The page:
Which? must question itself

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The Independent Online
THE MONTHLY magazine of the Consumers' Association, Which?, reviewed buildings and contents insurance in its September issue, and in both categories the Best Buy was . . . Municipal Mutual Insurance.

MMI is struggling to avoid liquidation. It halted claims for a week and is now selling the saleable parts of the business, including the home insurance division.

So should Which? be embarrassed about this Best Buy? Not at all, says its financial expert, Jean Eaglesham.

She explains that the magazine was taking a comprehensive look at the market and thus included all comers. The Department of Trade and Industry had not - and still has not - pulled the plug. 'We cannot second- guess the regulators,' she says. 'With hindsight it is still difficult to play. Our advice to policyholders is: sit tight.'

It seems that those who found themselves with MMI policies via brokers such as the Automobile Association or one of the building society block policies will come out unscathed. Those who went to the company direct are in a slightly different boat (and Which? did helpfully include a telephone number for MMI's Bournemouth office).

They had to endure a week of uncertainty about the payment of claims and may still be worried about the loss of premiums already paid, although it seems likely that the business will be taken over.

However, buying insurance is all about buying peace of mind, and MMI has not been providing that.

If you are buying a promise - which is what insurance amounts to - then the undertaking has to look copper bottomed. It is very different from a toaster or iron which can be tested to destruction in the Which? labs.

If the magazine has any doubts at all about the soundness of a company, it should simply leave it out of the list. That's a long way short of pinning a warning sign on the front door, but it would show that the duty of care to the readers who buy the good advice of Which? each month is stronger than the need to play fair by the companies until the moment the DTI steps in.

FINANCIAL advisers are bound by law - to give sound advice to their clients.

There are precious few examples of any advisers being taken to task for failing to do a decent job. But on Friday, Cannon Lincoln was fined pounds 50,000 and forced to pay substantial costs for persuading clients to cash in perfectly good savings schemes and embark on new Cannon Lincoln policies.

Investors have to be aware that a new sale generates a new commission payment, while staying with an existing scheme brings no reward.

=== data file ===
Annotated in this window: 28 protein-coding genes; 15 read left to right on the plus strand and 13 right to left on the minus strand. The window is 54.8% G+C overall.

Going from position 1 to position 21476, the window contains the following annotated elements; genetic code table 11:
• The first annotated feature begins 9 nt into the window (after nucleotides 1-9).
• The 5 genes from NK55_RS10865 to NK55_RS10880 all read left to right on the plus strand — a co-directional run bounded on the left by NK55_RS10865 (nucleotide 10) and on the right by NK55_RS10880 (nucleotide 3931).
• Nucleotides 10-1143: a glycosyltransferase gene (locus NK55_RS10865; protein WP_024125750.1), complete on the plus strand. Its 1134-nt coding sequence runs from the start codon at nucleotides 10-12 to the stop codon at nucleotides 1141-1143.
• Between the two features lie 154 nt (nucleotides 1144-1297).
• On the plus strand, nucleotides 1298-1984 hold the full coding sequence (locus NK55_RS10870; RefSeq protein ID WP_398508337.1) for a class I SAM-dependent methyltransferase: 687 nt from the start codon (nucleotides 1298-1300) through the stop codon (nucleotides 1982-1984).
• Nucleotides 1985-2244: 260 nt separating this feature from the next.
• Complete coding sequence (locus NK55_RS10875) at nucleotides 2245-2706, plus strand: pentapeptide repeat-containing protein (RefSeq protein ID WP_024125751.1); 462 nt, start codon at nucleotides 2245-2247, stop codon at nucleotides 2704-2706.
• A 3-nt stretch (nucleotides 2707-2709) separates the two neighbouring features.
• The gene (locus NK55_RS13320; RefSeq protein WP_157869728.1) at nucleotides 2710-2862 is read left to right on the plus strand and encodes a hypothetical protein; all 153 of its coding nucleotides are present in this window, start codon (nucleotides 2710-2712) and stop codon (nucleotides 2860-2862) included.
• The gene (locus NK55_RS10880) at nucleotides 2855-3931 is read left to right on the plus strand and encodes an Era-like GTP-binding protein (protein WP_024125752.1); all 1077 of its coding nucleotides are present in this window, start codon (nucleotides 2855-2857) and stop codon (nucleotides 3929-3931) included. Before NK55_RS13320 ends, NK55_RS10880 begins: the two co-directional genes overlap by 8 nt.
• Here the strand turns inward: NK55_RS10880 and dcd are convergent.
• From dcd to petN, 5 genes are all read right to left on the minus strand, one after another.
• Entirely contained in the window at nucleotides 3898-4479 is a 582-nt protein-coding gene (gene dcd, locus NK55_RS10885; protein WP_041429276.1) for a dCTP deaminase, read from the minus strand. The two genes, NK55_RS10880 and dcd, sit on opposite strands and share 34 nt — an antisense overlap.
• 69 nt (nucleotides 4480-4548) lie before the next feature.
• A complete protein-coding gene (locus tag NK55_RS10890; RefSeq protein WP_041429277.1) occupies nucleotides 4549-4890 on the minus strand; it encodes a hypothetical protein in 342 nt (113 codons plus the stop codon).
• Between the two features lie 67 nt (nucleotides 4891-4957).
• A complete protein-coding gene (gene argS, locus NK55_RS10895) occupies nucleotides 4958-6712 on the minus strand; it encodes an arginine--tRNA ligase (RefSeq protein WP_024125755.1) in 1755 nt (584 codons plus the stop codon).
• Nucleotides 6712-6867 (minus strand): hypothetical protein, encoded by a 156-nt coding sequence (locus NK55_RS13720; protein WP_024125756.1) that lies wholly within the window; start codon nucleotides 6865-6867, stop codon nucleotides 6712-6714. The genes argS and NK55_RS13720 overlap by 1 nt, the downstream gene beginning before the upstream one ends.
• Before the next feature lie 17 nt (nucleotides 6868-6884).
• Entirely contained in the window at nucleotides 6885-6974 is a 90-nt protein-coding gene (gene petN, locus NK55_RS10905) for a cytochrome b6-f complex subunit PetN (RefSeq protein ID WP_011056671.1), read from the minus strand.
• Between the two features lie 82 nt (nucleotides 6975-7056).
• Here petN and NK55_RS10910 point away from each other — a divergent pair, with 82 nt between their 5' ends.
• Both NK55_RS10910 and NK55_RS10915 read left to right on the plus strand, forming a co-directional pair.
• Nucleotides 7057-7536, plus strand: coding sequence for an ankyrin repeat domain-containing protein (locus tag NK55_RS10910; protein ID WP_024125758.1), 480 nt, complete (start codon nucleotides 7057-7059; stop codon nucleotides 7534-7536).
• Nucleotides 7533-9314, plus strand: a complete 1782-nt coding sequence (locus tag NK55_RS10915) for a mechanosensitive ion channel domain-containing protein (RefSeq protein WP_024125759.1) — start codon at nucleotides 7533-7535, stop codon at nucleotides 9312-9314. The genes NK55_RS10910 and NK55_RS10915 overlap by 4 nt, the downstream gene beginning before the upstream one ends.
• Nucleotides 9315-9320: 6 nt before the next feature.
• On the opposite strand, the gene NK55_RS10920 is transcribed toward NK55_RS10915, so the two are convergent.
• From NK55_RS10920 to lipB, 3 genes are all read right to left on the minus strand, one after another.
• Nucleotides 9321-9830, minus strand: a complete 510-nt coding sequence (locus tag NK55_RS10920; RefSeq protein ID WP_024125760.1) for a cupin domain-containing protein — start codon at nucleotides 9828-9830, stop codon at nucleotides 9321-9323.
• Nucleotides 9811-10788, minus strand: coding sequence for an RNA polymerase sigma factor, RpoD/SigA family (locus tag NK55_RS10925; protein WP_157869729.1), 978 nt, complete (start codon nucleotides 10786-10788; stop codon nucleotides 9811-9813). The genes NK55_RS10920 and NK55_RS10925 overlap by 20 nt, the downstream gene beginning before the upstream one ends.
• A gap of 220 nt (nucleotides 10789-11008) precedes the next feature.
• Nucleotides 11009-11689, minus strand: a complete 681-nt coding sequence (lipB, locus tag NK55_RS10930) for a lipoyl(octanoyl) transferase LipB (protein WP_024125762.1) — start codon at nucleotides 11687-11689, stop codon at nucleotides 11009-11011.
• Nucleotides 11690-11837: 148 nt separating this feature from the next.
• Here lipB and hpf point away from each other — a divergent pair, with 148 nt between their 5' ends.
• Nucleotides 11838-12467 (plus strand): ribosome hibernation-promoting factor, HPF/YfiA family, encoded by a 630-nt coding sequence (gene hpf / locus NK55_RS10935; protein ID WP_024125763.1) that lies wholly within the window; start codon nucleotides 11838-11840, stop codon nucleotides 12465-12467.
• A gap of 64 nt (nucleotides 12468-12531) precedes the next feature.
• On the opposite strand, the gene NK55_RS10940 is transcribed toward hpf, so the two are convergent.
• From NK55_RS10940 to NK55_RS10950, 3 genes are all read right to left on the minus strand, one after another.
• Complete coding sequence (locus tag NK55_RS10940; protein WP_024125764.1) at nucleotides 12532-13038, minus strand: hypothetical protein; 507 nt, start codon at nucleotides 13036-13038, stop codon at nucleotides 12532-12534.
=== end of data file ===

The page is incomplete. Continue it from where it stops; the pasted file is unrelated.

THE FIRST dividends season since the passing of the Cheques Act in the summer is underway and more people are about to discover the downside of this legislation, designed to reduce fraud by insisting cheques are delivered to the account of the person named on the cheque.

Lesley and Roger Bolton are a good example. They have a joint holding in TSB and received a dividend cheque of pounds 13.86. But they do not have - and do not want - a joint bank account. This is a problem as the Act is strict about cheques being paid into an account of the same name.

Lesley's bank, National Westminster in Croydon, said Mr Bolton would have to present himself in person (with ID) before she could pay the cheque into her account. So she took it to the Midland to put it into her husband's First Direct account. Again, no luck, even though she was trying to give up her right to the cheque.

The ad hoc solution is to write a joint letter to one of the banks signed by both spouses, or to write to the company's registrars requesting a fresh cheque without 'account payee only' on it. But the easier long-term solution is to arrange for the cheque to be paid straight into the bank account of one of the spouses.

THE RARE, never-issued five bob note we wrote about last week has been sold for twice as much as anyone expected - pounds 12,980.

While this is the only example of a First World War note in private hands, there is a whole sheet of them in the Inland Revenue's vaults. Vincent Duggleby, the doyen of the English banknote, who has seen the sheet, says it should be worth at least pounds 500,000. There are a few other sheets of 1/- and 2/6 notes as well. The bundle should fetch pounds 1m.

Perhaps the hoard should be cashed in to boost the country's dwindling reserves.

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